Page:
The problem underlying this failure is that TSCA, the Toxic Substances Control Act, the federal statute that is supposed to regulate chemicals is broken and obsolete. TSCA does not keep harmful chemicals off the market or require any kind of safety testing. The consequence is that untested new chemicals continue to come to market, to become widely used in consumer products and to contaminate the environment. Then only belatedly after years of use and exposure do we find that some of these chemicals cause great harm to human health and the environment. DDT and PCBs were early examples. More current examples include brominated flame retardants, phthalates, Bisphenol A and perfluorinated compounds.
Donors need to support groups who are working against great economic odds to reform chemical policy in the United States.
Center: Can you share an example of how coalitions (funders, researchers, advocates) have helped prevent and reduce exposure to harmful chemicals?
I first began studying the effects of lead on children’s brains in the 1970’s. I became involved in exposures, particularly in smelting states (like Colorado) where whole towns had chronic exposures and permanent negative life outcomes for children, such as eroded IQs. Since then I’ve been involved with many efforts that have made significant progress to protect children’s health. For example, I (alongside funders and advocates) was centrally involved in getting lead out of gasoline. Since the 1990’s, the IQ of every child born has gone up 5 points, and we’ve increased our economic output by billions of dollars as we have grown up a new generation of highly intelligent and economically productive, lead-free children. If we muster our political will to reform chemical policy in this country, we can do this again.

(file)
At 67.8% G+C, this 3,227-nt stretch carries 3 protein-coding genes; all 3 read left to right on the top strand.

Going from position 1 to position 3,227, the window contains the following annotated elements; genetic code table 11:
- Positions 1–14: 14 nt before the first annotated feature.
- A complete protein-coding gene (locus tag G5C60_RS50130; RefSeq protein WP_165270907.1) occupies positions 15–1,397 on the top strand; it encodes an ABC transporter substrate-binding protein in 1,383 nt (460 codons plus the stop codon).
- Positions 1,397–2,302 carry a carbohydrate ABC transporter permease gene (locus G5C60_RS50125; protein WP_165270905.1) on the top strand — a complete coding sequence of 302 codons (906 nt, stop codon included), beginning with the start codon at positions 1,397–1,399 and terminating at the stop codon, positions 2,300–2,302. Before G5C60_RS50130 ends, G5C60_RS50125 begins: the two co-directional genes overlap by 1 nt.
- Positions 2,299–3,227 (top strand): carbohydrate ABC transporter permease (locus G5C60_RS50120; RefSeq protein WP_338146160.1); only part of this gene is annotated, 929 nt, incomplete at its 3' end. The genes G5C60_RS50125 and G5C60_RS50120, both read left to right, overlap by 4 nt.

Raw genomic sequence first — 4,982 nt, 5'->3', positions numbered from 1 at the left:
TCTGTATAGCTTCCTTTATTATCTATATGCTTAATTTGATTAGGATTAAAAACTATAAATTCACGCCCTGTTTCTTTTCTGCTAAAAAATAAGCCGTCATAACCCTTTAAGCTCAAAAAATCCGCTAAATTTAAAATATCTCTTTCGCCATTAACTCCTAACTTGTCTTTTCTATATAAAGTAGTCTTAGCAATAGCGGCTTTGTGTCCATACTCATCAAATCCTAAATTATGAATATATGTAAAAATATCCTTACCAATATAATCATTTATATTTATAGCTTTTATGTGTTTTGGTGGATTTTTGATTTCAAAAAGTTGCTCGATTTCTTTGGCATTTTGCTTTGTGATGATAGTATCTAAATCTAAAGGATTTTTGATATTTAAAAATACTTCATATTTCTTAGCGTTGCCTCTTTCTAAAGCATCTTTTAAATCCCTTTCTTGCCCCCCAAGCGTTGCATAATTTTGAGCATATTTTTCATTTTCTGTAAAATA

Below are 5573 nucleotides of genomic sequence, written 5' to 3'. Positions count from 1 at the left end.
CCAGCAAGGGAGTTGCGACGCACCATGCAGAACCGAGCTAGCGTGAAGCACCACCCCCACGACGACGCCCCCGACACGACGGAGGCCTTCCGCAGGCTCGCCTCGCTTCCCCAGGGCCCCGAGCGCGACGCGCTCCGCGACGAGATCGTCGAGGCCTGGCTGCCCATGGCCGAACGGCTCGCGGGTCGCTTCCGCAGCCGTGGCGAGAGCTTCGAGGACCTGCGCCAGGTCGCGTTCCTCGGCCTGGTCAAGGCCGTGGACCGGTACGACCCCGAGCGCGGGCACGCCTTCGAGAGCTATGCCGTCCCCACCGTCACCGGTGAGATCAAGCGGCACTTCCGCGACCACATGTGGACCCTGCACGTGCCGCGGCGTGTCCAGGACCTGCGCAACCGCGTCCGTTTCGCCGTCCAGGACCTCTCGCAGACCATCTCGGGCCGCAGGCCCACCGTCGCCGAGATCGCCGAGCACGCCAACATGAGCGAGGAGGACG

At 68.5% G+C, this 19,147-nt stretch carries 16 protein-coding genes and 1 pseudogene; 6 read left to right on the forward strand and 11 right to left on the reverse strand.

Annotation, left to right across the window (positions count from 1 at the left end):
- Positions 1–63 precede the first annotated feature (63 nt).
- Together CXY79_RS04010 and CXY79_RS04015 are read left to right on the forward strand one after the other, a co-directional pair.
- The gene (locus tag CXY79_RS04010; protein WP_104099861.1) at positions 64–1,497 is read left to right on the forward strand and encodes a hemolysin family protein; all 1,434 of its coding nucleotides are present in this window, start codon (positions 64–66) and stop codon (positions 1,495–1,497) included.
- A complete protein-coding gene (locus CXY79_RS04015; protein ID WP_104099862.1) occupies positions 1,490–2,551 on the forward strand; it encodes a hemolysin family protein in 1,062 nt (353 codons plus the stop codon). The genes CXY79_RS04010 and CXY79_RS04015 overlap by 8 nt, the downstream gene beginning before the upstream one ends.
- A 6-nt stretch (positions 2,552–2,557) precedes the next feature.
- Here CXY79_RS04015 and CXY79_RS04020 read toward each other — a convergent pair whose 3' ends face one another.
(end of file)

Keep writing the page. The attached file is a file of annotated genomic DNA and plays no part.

Center: How can impact-focused funders best help going forward?
Going forward, I think the push for chemical safety legislation is more likely to succeed at the state and even the county level. California recently passed state legislation that will ban brominated flame retardants. Vermont, Massachusetts and Connecticut have passed legislation that will require labeling of genetically modified food. Connecticut and Suffolk County, New York have been register receipts that contain Bisphenol A.
Donors can get involved in their communities and states to help drive state-level legislation and reform. Your Funder Brief mentions Safer Chemicals, Healthy Families, which is involved in this important work; another example is the Environmental Working Group. The journal, Environmental Health Perspectives is also a great resource for parents and funders to learn more.
For more on how funders can help prevent and reduce childhood exposure to harmful chemicals, see our funder brief, Ensure a Healthy Start.
 Trasande, L., & Liu, Y. (2011). Reducing the staggering costs of environmental disease in children, estimated at $76.6 billion in 2008. Health Affairs, 30(5), 863-870.